Many human activities adversely impact soil, water, and environmental quality; and there is a constant need for experts in the technologies required to collect sound information and to provide food, fiber, and shelter in an environmentally-sound manner. The Bachelor of Science in Environmental and Soil Sciences provides students with a strong grounding in basic sciences or engineering technology to prepare them for a broad range of possible careers. Students in this program choose between two general thrusts: Science and Engineering Technology.
The science thrust provides options for three concentrations: Soil Science, Environmental Science, and Conservation Agriculture and Environmental Sustainability. All provide a very strong basis in the natural sciences, as well as applied areas such as ecology, soil sciences, and natural resource policy. Students also build expertise with modern technologies such as geographical information systems, global positioning systems, and computer applications in natural resource management. Graduates are prepared to work in a wide variety of interesting and challenging career paths and to work with a broad variety of other professionals to solve complex problems. Examples of potential careers include soil and environmental specialists and scientists; state and federal regulatory agency work; private consulting in environmental and agricultural areas; and working with non-governmental organizations with interests in agriculture, environment, and natural resources. Students receiving this degree are also very competitive for placement in graduate programs in environmental and agricultural sciences and technology, as well as law school.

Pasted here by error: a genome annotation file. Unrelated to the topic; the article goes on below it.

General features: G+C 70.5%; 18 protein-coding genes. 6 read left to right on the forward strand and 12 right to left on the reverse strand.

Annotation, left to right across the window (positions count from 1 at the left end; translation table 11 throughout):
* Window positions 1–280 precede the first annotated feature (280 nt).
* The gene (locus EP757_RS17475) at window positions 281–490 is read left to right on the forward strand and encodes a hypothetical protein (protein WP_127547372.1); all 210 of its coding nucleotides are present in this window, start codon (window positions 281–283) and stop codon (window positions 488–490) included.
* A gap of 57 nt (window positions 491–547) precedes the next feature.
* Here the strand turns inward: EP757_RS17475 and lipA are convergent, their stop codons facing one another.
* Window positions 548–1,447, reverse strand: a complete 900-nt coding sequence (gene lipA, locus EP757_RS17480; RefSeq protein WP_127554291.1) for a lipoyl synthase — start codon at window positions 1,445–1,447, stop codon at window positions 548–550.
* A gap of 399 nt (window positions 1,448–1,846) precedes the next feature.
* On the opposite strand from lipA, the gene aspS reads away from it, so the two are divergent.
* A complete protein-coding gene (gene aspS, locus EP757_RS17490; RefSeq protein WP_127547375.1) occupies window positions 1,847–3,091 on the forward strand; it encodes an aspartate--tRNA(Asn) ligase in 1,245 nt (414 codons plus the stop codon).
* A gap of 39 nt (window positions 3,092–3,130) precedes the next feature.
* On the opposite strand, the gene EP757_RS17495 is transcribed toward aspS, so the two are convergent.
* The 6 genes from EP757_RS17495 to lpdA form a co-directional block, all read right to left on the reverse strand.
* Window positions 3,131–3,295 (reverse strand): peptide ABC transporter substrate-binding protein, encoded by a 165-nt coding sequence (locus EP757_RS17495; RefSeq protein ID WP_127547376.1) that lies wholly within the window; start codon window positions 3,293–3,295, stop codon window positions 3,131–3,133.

The engineering technology thrust has three concentration options: Agricultural Systems Technology, Construction Science Technology, and Off-Road Vehicle Technology. These engineering technology concentrations are applied programs highly focused on specific technical areas and are designed to provide the skills required to manage the sophisticated technological systems increasingly essential in today's world. The three concentrations all provide a strong basic science foundation and add coursework designed to create programs of study emphasizing the application of technology in today's world. Coursework in economics and the management of a small business are also included, along with oral and written communication. The construction technology concentration leads to a Minor in Business Administration. While these programs provide a rigorous background in math and science and include courses in engineering, they differ from programs offered in the Tickle College of Engineering and College of Agricultural Sciences and Natural Resources (Biosystems Engineering) leading to B.S. in Engineering, and ultimately to registration as a Professional Engineer. The engineering technology concentrations are less theoretical, more applied, and more focused towards specific industries.